The second part of the questions was about the headache of bringing a car back to the US . To be completely honest a few years back when we were toying with the idea of going back to the US I was planning on bring my Evolution back to the states and so I did a ton of research on this and therefore I feel that I can give you a decent answer for this one. The short answer is that sadly the odds are stacked against you and your chances of getting a car back to the US are slim. I do want to make myself completely clear here, this is not to say that people don't do it. They do. And they get caught. This is also not to say that there are not ways to get parts of cars back to the states. That is also possible but for the sake of this post let's talk about getting an entire car back to the US. There are four ways to get a car back to the states. The first is if the car is an antique. I do not particularly know the process for getting an antique car back to the US because I did not have one but I am 100% aware that this is the easiest way to get a car back. The second is if the car is for the purpose of race only. This method is by no means easy nor is it cheap. There are a lot of things that need to be done in order to make this happen and it starts with having a license to race in the US and having competed in a certain number of events over a period of time. These events have to be sanctioned and Okinawa's competitions do not count (sorry). The car then has to be a special type of car which was designed to race (homologated) to prove this you have to obtain information from the car manufacturer to ensure that this is the case. This can be difficult if your car model was not released in the US. You then need to ensure that your car meets a set of standards which ensure that it is a race car. The list is incredibly long but it includes things like removing locks, removing glass (windshield needs to be replaced with shatter proof windshield, same goes for the rear, windows are to be replaced with mesh) there needs to be a fuel cell also and the list goes on. Once that has all been completed the car then needs to be shipped back to the US and inspected before it can be released to you. You then will need to prove that you are racing the car actively which is a set number of sanctioned races within a set length of time) and if you decommission your car it them has to be sent back to Japan. You are not allowed to break the car down or anything of the sort. Although this comes with a lot of rules and regulations the most troubling part about this is modifying it to be race ready. For my particular situation by the time that the car was modified so that it was accepted upon inspection prior to shipping the car back to the US we were looking almost at $10,000 to $15,000 just in parts not including the price to actually get it back.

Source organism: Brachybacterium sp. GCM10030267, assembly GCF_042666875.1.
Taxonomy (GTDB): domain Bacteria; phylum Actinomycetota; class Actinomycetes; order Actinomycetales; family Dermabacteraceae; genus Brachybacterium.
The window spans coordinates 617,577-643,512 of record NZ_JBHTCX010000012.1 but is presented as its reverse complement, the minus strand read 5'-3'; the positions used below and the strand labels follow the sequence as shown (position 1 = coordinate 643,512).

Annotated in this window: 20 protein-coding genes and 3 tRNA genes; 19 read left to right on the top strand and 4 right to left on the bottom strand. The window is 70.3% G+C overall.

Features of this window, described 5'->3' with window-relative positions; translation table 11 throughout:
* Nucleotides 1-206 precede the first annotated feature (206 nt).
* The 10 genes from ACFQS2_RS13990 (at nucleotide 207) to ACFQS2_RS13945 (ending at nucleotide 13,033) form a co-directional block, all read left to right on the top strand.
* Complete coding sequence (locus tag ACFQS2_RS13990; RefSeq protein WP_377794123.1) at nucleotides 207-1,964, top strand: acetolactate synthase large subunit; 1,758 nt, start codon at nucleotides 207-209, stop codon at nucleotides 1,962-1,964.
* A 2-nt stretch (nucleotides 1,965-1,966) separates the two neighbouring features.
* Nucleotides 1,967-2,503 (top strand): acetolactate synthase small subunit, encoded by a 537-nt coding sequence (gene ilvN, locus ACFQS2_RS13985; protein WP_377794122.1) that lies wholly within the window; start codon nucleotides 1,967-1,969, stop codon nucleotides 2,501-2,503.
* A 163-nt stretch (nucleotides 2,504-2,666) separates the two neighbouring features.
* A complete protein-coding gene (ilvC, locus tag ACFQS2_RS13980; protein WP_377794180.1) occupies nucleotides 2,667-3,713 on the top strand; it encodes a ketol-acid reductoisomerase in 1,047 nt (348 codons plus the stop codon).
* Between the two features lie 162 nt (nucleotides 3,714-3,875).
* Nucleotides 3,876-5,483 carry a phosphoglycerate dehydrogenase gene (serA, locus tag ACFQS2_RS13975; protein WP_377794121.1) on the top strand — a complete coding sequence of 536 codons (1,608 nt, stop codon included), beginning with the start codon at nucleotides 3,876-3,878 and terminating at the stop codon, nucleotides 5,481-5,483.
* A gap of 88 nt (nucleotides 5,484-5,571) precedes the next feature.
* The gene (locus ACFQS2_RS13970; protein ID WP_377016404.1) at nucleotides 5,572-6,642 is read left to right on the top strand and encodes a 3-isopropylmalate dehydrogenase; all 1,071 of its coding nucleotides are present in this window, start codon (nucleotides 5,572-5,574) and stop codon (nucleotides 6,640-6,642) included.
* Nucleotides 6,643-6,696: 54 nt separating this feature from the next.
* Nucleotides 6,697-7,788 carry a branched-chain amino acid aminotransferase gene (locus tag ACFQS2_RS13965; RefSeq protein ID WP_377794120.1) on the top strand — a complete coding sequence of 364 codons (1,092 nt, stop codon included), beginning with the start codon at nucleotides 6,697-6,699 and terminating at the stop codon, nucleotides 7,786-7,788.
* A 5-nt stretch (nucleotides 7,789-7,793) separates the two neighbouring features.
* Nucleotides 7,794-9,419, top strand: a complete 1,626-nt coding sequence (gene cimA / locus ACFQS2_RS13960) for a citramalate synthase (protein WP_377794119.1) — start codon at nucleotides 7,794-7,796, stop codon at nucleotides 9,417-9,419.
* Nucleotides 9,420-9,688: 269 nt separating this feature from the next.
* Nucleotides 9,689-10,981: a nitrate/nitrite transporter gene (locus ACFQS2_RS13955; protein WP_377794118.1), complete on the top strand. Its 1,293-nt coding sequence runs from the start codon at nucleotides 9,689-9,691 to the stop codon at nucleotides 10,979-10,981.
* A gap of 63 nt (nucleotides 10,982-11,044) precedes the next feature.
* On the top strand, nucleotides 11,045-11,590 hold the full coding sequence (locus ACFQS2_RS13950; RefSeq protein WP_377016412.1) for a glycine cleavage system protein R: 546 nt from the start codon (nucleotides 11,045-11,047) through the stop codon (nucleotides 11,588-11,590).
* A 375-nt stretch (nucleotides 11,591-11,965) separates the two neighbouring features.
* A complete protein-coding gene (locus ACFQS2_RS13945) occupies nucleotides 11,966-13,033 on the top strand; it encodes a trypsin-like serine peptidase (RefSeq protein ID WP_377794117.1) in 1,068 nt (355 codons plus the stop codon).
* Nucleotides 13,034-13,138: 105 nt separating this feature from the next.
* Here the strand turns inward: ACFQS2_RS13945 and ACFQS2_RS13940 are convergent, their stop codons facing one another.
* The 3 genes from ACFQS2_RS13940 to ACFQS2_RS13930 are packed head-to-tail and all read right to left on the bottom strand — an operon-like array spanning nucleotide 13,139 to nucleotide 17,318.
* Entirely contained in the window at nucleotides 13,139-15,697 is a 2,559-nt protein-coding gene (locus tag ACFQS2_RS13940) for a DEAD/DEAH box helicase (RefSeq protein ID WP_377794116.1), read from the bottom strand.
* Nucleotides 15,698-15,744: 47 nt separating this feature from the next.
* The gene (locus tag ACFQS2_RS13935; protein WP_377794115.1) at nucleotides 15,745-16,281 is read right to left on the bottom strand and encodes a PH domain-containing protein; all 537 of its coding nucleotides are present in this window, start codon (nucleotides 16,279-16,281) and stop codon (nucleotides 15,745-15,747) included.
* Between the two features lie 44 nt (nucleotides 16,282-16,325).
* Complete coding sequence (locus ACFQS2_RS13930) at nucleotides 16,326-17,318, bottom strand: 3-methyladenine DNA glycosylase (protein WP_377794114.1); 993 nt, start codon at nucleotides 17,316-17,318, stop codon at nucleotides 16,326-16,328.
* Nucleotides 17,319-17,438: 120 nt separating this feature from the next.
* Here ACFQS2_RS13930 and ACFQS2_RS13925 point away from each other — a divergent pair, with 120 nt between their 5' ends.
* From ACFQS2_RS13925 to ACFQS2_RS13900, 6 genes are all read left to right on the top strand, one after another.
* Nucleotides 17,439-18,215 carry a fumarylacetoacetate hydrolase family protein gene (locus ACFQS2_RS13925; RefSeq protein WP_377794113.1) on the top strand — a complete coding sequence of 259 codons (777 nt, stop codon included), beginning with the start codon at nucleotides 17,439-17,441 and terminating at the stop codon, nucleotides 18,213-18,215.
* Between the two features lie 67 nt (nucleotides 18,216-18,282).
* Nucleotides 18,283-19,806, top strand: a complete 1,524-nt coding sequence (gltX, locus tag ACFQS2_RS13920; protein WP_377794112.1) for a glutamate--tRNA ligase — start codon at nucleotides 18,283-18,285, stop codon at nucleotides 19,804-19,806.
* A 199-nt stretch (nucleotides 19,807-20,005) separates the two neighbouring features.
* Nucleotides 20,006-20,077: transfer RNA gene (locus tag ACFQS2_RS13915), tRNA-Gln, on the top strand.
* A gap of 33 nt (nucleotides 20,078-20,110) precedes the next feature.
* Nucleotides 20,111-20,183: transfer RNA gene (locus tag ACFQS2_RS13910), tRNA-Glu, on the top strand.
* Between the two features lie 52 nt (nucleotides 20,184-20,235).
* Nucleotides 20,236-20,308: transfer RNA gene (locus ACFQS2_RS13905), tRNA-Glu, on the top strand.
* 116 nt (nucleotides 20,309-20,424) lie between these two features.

Finally there is the ability to take a car back to the US just to drive. I must warn you this sounds ridiculous but it is all information that I received from immigrations and the people in charge over in the US. Let's suppose you want to bring back your Skyline to the US to drive on the street. Regardless if the car is made in the states or not it needs to go through vigorous testing to ensure that it is safe to be on the roads in the US. To accomplish this you will need to provide the US with 3 more of the same exact make and model car that you plan to import. This will allow them to complete the necessary crash tests to determine whether or not your car is safe for the roads in the US. Once that is all good if the car passes the tests you then have to modify your car to make it fit within the US standards which includes changing it over to left hand side drive. This needs to be done by an approved shop in the US from start to finish. Once that is done it is then inspected again and once you have paid the bill if it is approved it's yours.
Of course each of these items may be slightly dated because I got my information a few years ago so please consider that when you are reading. Also please consider that I have given a brief description of what I have learned over the time that I was researching taking a car back. As far as my opinion goes just getting the answers of what you need to do is a headache I cannot imagine actually going through with is. To be completely honest what is the biggest turn off for me is that amount of money that is potentially lost for the CHANCE of getting your car back to the US. With the money you spend you could be half way to your dream car.